Sponsored by Diane Kendig.
Sponsored by Adrianne Kalfopoulou.
Gabriela Mistral was the pen name for the Chilean poet who became most widely known to U.S. readers in 1945, when she won the Nobel Prize for Literature, the first Latin American to have done so. Today, she is one of nine women world-wide to have won the award.
Born Lucila Godoy y Alcayaga in a small Andean town in 1889, she began publishing her poetry in Chilean newspapers under her pen name by the time she was 16 while at the same time she worked to become a professional teacher . Throughout her life she remained a worldwide leader in the two cultural areas of education and literature, employed as professor, lecturer, administrator, poet and writer in Chile, Mexico, the U.S., and several European countries. All the while, she continued to write poetry that was moving, well-crafted, and visionary. She died in 1957 in the U.S., where she was living at the time.
When she was 20, she suffered the loss of her beloved, Romelio Ureta, to suicide, and out of that loss wrote, Sonetos a la Muerte (Sonnets of Death), which won the Chilean poetry prize in 1914. It established her reputation in her native Chile and throughout Latin America, where still today she is referred to as Gabriela. Later books such as Desolacion (Despair) in 1922, Ternura (Tenderness) in 1924, and Tala in 1938 reached a wider audience. Their strong emotion and themes of children and childhood and womens personal, mythical and public concerns, all continued into her later poetry and are revealed in titles such as Mujer Fuerte (Strong Woman) and Antigona (Antigone). Her complete poetry was published in 1958. Today, much of her poetry and prose work, including prose poems, correspondence, and articles, continues to be translated and published, in books and online, enabling readers of many languages to realize the width and depth of her passionate talent.
I have chosen to sponsor Gabriela Mistral because I think she is one of several Latin American poets from Alfonsina Storni to Daisy Zamora whose lives and poetry are relatively under-represented to U.S. readers and writers. Mistrals work was a lamp to my feet twice early on in my quest to be a lover and writer of poetry. First, when I was an undergraduate, I found three Mistral poems in one of my textbooks and felt undone by their strong, direct emotion that I wasnt finding then in a lot of the modernist poetry assigned in my English classes. I suppose I was also relieved to find that she had been a schoolteacher, because that was the road I was being sent down, having been told by a faculty member that girls did not belong in grad school.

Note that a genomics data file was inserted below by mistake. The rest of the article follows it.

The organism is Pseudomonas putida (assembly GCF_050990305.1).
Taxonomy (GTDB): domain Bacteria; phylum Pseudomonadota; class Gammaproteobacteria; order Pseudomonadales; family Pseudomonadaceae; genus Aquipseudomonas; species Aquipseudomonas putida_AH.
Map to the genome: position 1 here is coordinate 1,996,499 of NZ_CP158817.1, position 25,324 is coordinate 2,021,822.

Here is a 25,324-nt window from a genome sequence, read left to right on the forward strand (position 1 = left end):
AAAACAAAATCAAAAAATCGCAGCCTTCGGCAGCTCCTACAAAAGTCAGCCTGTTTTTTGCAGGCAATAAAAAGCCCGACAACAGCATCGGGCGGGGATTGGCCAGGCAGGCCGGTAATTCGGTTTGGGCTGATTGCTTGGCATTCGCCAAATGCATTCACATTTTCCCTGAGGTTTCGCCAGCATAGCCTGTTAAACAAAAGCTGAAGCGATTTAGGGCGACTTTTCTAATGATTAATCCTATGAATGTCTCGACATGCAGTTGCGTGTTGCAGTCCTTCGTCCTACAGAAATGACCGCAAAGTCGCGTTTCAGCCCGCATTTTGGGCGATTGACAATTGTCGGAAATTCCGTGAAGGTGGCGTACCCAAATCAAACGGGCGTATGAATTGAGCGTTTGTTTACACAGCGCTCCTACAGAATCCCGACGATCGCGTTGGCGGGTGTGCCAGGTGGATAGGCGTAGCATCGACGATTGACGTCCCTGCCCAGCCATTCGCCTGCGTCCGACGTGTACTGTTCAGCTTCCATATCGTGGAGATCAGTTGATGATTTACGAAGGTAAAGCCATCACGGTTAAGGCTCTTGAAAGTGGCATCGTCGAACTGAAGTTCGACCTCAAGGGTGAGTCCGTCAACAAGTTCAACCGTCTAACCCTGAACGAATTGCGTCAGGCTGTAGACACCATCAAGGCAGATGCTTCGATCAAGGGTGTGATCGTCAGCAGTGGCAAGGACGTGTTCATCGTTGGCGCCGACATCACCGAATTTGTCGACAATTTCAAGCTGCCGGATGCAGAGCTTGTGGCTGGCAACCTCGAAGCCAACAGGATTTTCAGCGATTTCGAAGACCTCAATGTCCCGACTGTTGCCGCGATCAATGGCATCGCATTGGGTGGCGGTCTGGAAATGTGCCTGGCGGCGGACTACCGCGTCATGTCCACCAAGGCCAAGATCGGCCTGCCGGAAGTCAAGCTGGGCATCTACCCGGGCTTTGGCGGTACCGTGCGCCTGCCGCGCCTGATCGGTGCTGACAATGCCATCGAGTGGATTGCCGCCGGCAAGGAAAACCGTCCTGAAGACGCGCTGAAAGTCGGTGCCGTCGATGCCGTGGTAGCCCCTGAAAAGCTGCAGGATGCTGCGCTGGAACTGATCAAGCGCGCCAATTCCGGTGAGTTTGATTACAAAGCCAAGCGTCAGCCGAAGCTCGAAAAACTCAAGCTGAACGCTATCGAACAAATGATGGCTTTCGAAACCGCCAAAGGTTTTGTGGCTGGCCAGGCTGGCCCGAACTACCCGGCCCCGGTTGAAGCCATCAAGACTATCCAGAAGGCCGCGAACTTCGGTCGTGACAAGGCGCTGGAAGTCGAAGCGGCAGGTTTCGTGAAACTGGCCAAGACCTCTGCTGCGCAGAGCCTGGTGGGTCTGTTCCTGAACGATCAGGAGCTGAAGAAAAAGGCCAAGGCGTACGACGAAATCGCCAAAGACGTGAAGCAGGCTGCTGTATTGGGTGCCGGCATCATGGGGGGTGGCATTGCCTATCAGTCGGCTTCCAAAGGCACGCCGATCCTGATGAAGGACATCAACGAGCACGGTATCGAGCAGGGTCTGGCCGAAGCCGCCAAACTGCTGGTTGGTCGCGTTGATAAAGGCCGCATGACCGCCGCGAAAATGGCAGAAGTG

Four years later, despite being a girl, I managed to wend my way to graduate school and looked Mistral up for the second time, when I talked a faculty member in the Spanish Department (where I was not a student) into directing an independent study for me in the translation of women writing in Spanish. Again, I was blown away by the strong expression of emotion in the poems, the strong expression of womanhood as an issue of universal strength, not an apology or an aside in her writing. Working from the inside, I saw how well-crafted her poems were, how deceptively simple.
These past few months, I turned to Mistral again and found more of her writing available. Her range as a poet looms wider and deeper than I ever realized twenty years ago. In addition to the tight, formal verse and free verse, I found a new bilingual translation of her wild prose poems, and much of her correspondence, articles, and recent criticism available online.
Still, recently, I was standing in the Harvard Bookstore, where a young clerk named Liz was helping me find books by and about Mistral. She printed out a long list of titles and expressed amazement she had never heard of Mistral. Hey, are you a poet? I asked her. I am trying to be, she said, And I never heard of Mistral. I really want to read her now. And buy one of these books for my friend, who is leaving for Chile. I am sponsoring Mistral for all the Lizzes out there who have never read Mistral and need to.
I'm drawn to Gabriela Mistral's work for its uncompromising nature, for how unflinchingly she grapples with pain and the stoicism of her vision, so reflective of the tough, isolated landscape of her origin (in the valley of Elqui, high in the Andes mountains of Chile). While there is an almost Biblical austerity to her vision, it is also (like the Bible) nurturing. The recurring images of serpents, blood, wine, oil, resin and fire construct elemental narratives of grief and difficult survival as well as unconditional tenderness for children and the disadvantaged. Being, in part, of a culture where the landscape so often reflects the disposition of a people (Greece has often been romanticized for its beauty, and yet its beauty is as harsh as it is overwhelming), Gabriela's poems resonated for me, seemed familiar. Her world of alum stone, river women, quicklime and sorcerer owls and thorn trees echoed the twisted olives and tough village women and histories of hardship that also make up Greek rural history. In a more contemporary vein, I also respond to the sheer necessity of emotion out of which her poems are made. Her hard-earned grace is as satisfying as it is brutal.